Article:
For Most Enterprises: "An ECM Solution From a Single Vendor is a Myth!"

Lego Blocks I made this declaration while speaking at the AIIM’s Document Management Service Providers Executive Forum last month in Austin, TX. None of the 150 executives in the audience disagreed with me.

Why do I make this claim?

Well, in some instances small to midsize organizations will be able to deploy an ECM solution on one vendors’ technology. But in reality, most larger organizations have many different document management, web content management, records management, etc. technologies deployed.

Typically this happens because of mergers and acquisitions where each organization deployed different technologies over time. Or it happens because technologies were chosen at different time periods over the last 10-15 years. A good example of this phenomenon happens when an organization implemented web content management many years ago and then chose an ECM solution several years later. The ECM solution may not be from the same web content management chosen. Now most ECM vendors provide a complete set of functionality. Most have done this through acquisition of the different capabilities, but 10 years ago the most ECM leaders (EMC Documentum, IBM (FileNet), Oracle, Microsoft, and Open Text) did not have web content management.

My organization uses both Documentum and SharePoint. We also have a some Open Text, Interwoven, and Vingette deployed.

So what can you do? Pick one vendors’ technology and throw out the others over time? In some cases this strategy is not realistic.

In the next series of posts I will talk about moving to what I call a “Common Information Infrastructure”.

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9 Responses to “For Most Enterprises: "An ECM Solution From a Single Vendor is a Myth!"”


  1. 1 Douglas Schultz December 13, 2008 at 11:10 am

    Russ – I to have come to believe in recent years that single source for content management is more of a myth than reality, especially in large organizations that have accumulated solutions due to acquisitions, as you pointed out. I think what is important is to ensure that you have policies, processes and procedures that are consistent in how the content is managed, regardless of the source. That with some type of portal or mashup that delivers content to users regardless of the source, would mask the source repository from the users. Federated records management and enterprise search would need to be thought out, as well as common metadata and taxonomy. I look forward to reading as you develop this topic further.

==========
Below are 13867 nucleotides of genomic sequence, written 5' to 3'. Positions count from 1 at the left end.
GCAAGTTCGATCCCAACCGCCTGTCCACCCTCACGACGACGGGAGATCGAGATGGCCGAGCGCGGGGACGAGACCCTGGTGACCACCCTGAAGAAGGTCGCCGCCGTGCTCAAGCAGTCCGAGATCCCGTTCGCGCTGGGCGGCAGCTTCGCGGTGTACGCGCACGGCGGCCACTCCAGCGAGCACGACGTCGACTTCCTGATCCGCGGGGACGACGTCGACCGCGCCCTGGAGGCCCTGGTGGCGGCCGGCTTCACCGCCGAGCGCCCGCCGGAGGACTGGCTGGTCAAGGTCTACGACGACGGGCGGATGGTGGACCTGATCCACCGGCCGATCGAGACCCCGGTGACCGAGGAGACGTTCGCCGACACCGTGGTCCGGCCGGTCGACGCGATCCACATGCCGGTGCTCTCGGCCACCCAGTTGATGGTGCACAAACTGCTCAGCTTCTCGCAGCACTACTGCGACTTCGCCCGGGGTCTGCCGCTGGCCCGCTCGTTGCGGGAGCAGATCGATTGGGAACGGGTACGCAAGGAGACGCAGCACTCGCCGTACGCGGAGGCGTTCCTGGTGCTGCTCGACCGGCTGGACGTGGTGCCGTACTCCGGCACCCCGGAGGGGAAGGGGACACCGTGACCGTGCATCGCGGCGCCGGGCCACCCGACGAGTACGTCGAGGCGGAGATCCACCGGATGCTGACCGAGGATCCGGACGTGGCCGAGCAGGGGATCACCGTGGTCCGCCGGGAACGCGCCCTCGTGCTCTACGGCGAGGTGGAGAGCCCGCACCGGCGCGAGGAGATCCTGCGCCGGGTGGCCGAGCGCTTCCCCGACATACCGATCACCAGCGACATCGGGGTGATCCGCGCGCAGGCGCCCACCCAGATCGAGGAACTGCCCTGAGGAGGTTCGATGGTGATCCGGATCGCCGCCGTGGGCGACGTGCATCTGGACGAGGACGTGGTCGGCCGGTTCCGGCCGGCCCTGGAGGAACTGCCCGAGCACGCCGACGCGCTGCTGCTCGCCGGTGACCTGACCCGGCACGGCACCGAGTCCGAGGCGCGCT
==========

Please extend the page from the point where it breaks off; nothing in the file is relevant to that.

2. 2 russ stalters December 13, 2008 at 11:56 am

    Doug,

    Thanks for stopping by BetterECM.

    Thanks for validating my point of view. I think you will like my Common Information Infrastructure.

  3. 3 Eric Swanson December 15, 2008 at 6:39 pm

    Completely agree! I’m on a proof-of-concept project that is working toward consolidation efforts or at least maximizing ROI from existing investments with a strategy for the future. Vignette, Microsoft SharePoint, and IBM are the existing challenges I am faced with… across intranet, extranet, and internet environments. Concepts such as Service Oriented Architecture, “Universal UI”, and Master Data Management are currently independent projects, so I’ve been trying to open communications. I’m attempting to identify integration opportunities between the technologies… Web Services, Web Services for Remote Portlets, Vignette’s Web Connector feature, SharePoint’s web services API, Vignette’s and IBM’s support for JSR standards, SharePoint’s Business Data Catalog, Web Parts and Portlets, simple IFrames, etc. Never ending fun!

    Crafting it all into a solution that really enables the business is the key challenge and doing so involves a coordinated effort across the enterprise. I am hoping to personally review many of the architecture frameworks (TOGAF, ITIL, Zachman, etc.) for a better way to approach broad technology problems exactly like this.

  4. 4 dlueders December 15, 2008 at 9:42 pm

    Russ –

    Glad to see you back among the living! We’ve missed your insight.

    A couple of questions here. Are you suggesting a single-vendor solution is not possible at this point? Is it realistic to consider that a long-term goal?

    Also, where is the best place to invest your resources? Is it better to try to consolidate myriad technologies into a small number of solutions or integrate existing solutions across the enterprise?

  5. 5 Max Pucher December 16, 2008 at 10:19 am